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F&P Appliances' new whiteware hope

Fisher & Paykel Appliances is banking on fresh innovation to boost its flagging global sales, which continue to be hurt by the global financial crisis.Today the company unveiled a refrigerator compressor it claims is 30% more energy efficient than cur

Liam Baldwin
Wed, 15 Sep 2010

Fisher & Paykel Appliances is banking on fresh innovation to boost its flagging global sales, which continue to be hurt by the global financial crisis.

Today the company unveiled a refrigerator compressor it claims is 30% more energy efficient than current technology.

Use of the compressor would also increase fridge capacity by 15 litres and increase design options.

The new technology, billed as revolutionary, is the result of 17 years of research followed by a joint development agreement with Brazilian compressor manufacturer Embraco, owned by Whirlpool Corporation.

Embraco has been licensed to make the compressor but F&P will get the first run at introducing the concept to market, followed by Whirlpool, before it would be sold to other manufacturers.

F&P today said the next stage of development was field trials beginning in the next few months, followed by mass production in two years.

Over the last month, the company’s share price has edged up about 10% to sit at 57c before today’s announcement, although this is about 16% down on a surge in late April to 67c (NZX:FPA).

Last month chairman Ralph Waters sounded a note of caution about the appliance manufacturer’s full year results linked to worries about deteriorating economic conditions across all key markets.

Mr Waters told shareholders late last month the board was increasingly concerned about the risk.

“If these concerns are realised, achieving the full year forecast will be challenging.”

However, with increasing pressure in all economies across the globe and greenhouse gas reduction plans, the energy efficiency of household appliances is an important factor.

Chief executive Stuart Broadhurst said a fridge is one of the larger appliance power users and reducing energy consumption was a consistent goal of the company’s product development team with this particular development costing “many millions of dollars.”

He stopped short of putting a final figure on development costs but said up to 15 people at a time had worked on the project during the near two-decade process and a $4 million grant from Tech New Zealand was a small component of the total.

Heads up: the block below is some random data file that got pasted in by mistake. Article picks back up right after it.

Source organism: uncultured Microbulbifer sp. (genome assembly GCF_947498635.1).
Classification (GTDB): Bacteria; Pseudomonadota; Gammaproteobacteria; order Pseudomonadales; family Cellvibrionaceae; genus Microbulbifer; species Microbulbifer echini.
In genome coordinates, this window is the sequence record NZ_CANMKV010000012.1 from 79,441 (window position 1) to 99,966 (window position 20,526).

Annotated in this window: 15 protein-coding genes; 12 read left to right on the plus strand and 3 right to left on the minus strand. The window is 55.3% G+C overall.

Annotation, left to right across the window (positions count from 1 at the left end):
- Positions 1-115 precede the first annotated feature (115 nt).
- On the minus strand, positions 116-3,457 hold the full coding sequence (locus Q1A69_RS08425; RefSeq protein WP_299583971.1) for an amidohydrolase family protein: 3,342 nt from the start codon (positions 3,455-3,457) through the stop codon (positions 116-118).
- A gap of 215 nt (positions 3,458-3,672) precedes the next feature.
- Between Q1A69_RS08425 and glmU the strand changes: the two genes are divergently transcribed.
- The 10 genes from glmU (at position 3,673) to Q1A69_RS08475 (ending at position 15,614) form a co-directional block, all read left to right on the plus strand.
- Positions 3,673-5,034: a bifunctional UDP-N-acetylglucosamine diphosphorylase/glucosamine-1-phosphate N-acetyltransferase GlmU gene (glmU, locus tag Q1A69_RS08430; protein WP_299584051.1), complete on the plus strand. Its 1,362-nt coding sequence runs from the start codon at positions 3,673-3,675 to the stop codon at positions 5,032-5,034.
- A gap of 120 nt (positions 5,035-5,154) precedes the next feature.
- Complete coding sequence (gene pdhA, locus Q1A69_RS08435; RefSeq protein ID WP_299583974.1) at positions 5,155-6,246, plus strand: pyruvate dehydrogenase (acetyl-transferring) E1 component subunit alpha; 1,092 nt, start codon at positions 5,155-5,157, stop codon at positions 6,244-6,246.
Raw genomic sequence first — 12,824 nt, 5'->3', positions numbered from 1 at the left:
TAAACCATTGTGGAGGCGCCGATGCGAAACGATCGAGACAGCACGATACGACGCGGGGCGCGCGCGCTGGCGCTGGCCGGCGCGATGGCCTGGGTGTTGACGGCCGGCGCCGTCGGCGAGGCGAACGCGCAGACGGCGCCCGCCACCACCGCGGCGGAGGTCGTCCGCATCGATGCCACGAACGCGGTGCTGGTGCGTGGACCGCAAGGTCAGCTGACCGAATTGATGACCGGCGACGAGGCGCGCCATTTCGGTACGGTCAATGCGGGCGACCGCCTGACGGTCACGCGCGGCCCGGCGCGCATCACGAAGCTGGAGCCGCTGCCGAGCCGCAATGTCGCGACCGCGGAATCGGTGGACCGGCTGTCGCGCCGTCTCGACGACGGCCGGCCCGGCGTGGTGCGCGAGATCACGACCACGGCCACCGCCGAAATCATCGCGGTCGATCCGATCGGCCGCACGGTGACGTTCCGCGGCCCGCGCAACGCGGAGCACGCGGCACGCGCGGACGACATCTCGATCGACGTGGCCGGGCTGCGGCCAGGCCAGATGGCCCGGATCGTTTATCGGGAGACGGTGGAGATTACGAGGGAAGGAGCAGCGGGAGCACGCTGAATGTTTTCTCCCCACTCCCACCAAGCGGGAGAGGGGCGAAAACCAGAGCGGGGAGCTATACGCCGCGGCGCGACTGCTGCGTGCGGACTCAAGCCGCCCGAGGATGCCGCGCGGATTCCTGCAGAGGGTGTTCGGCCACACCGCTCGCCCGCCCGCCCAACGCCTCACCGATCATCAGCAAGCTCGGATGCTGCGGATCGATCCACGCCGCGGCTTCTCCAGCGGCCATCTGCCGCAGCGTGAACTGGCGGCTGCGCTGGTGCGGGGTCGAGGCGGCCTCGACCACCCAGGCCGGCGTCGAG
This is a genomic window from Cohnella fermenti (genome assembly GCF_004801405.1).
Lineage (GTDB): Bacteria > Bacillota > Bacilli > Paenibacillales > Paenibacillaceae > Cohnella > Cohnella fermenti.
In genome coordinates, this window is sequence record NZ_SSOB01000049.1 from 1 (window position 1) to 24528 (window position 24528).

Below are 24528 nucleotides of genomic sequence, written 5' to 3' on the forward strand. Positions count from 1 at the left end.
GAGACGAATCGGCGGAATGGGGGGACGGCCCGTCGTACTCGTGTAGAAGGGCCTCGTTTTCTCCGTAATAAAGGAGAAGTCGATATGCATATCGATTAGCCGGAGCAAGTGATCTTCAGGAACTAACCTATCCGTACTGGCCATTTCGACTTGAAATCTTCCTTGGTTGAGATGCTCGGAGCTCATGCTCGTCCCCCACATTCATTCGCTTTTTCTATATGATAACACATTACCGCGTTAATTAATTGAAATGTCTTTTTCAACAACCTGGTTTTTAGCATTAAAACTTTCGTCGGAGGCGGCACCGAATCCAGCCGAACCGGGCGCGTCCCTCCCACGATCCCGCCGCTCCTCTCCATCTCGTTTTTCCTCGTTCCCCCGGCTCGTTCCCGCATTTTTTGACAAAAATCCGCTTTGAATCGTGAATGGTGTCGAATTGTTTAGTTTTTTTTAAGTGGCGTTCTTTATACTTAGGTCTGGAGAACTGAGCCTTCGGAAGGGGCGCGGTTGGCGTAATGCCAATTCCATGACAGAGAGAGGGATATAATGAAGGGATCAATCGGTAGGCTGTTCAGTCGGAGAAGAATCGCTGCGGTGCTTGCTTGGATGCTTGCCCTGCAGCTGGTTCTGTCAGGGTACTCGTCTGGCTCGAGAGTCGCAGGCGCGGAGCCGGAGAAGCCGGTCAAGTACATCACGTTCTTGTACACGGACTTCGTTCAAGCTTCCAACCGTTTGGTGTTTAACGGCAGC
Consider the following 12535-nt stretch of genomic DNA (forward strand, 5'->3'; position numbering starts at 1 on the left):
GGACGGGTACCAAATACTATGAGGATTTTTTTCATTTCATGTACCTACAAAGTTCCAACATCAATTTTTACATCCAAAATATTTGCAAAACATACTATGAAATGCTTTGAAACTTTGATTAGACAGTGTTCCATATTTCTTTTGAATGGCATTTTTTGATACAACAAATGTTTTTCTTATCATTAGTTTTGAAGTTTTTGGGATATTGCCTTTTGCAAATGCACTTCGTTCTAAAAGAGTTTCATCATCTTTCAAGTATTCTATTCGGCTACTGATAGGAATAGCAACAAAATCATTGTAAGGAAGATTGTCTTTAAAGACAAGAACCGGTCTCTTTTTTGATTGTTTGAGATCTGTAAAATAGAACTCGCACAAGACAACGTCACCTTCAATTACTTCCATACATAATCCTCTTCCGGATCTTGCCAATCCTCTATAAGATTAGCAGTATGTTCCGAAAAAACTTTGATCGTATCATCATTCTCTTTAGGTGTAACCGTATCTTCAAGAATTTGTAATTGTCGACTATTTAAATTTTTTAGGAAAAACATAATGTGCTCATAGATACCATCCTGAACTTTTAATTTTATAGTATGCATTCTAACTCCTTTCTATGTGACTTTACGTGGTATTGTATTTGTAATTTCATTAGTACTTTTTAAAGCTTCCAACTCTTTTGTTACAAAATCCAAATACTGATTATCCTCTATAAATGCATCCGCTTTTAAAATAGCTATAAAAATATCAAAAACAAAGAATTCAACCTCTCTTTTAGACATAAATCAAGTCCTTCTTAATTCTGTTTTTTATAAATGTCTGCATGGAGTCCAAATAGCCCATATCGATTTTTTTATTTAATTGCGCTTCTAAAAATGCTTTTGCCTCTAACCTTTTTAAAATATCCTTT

Mr Broadhurst put a line between today’s announcement and the market signals discussed last month and saying the long timeline of the project showed the commitment the company had to making a better product rather than just what it would add to the bottom line.

And with gloomy financial expectations for the rest of its financial year, F&P will be hoping for an edge in an increasingly competitive consumer market.

Mr Broadhurst said while F&P would have a window of opportunity to exploit that edge, the world was heading toward increased energy efficiency, which put pressure on manufacturers to provide the right products.

Last month Mr Waters stopped short of offering a profit warning but said the company was forecasting full year earnings before interest and tax at the lower end of analysts guidance range between $45-$52 million.

Soaring debt attributed to the company’s global manufacturing strategy combined with a dramatic drop in demand as a result of the global financial crisis last year put the company in a precarious position, partially resolved when Chinese appliance company Haier took a 20% stake for $58 million in May, 2009.

Net debt approached half a billion dollars in March last year but last month the company reported a much improved position at $173 million following the completion of manufacturing facilities in Thailand and Mexico and the sale of transitional stock.

Mr Broadhurst would not be drawn on what the new compressor could mean to F&P’s continued global push and the resulting returns.

Liam Baldwin
Wed, 15 Sep 2010
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F&P Appliances' new whiteware hope
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